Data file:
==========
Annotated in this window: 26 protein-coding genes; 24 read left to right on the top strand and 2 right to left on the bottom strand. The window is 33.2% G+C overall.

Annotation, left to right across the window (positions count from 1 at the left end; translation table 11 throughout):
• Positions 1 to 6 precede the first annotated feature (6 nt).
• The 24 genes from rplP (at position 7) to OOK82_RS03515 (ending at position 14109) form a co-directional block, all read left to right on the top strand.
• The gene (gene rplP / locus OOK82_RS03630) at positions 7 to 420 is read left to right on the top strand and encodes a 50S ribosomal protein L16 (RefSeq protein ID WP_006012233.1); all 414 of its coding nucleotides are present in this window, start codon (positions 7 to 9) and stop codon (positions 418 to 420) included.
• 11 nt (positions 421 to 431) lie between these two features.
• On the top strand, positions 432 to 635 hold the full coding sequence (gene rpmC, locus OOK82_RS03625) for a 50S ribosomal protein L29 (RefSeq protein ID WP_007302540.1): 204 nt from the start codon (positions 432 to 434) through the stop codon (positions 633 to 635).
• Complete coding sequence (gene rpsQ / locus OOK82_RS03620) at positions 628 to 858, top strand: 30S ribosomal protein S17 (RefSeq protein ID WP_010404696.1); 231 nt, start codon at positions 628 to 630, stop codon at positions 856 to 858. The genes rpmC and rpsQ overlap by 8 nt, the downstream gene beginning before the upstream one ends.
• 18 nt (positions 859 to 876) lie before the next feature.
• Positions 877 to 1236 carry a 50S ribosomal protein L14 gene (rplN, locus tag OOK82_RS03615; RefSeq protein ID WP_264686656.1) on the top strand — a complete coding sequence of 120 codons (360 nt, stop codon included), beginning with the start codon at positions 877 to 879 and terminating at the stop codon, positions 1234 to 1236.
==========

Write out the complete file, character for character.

Annotated in this window: 26 protein-coding genes; 24 read left to right on the top strand and 2 right to left on the bottom strand. The window is 33.2% G+C overall.

Annotation, left to right across the window (positions count from 1 at the left end; translation table 11 throughout):
• Positions 1 to 6 precede the first annotated feature (6 nt).
• The 24 genes from rplP (at position 7) to OOK82_RS03515 (ending at position 14109) form a co-directional block, all read left to right on the top strand.
• The gene (gene rplP / locus OOK82_RS03630) at positions 7 to 420 is read left to right on the top strand and encodes a 50S ribosomal protein L16 (RefSeq protein ID WP_006012233.1); all 414 of its coding nucleotides are present in this window, start codon (positions 7 to 9) and stop codon (positions 418 to 420) included.
• 11 nt (positions 421 to 431) lie between these two features.
• On the top strand, positions 432 to 635 hold the full coding sequence (gene rpmC, locus OOK82_RS03625) for a 50S ribosomal protein L29 (RefSeq protein ID WP_007302540.1): 204 nt from the start codon (positions 432 to 434) through the stop codon (positions 633 to 635).
• Complete coding sequence (gene rpsQ / locus OOK82_RS03620) at positions 628 to 858, top strand: 30S ribosomal protein S17 (RefSeq protein ID WP_010404696.1); 231 nt, start codon at positions 628 to 630, stop codon at positions 856 to 858. The genes rpmC and rpsQ overlap by 8 nt, the downstream gene beginning before the upstream one ends.
• 18 nt (positions 859 to 876) lie before the next feature.
• Positions 877 to 1236 carry a 50S ribosomal protein L14 gene (rplN, locus tag OOK82_RS03615; RefSeq protein ID WP_264686656.1) on the top strand — a complete coding sequence of 120 codons (360 nt, stop codon included), beginning with the start codon at positions 877 to 879 and terminating at the stop codon, positions 1234 to 1236.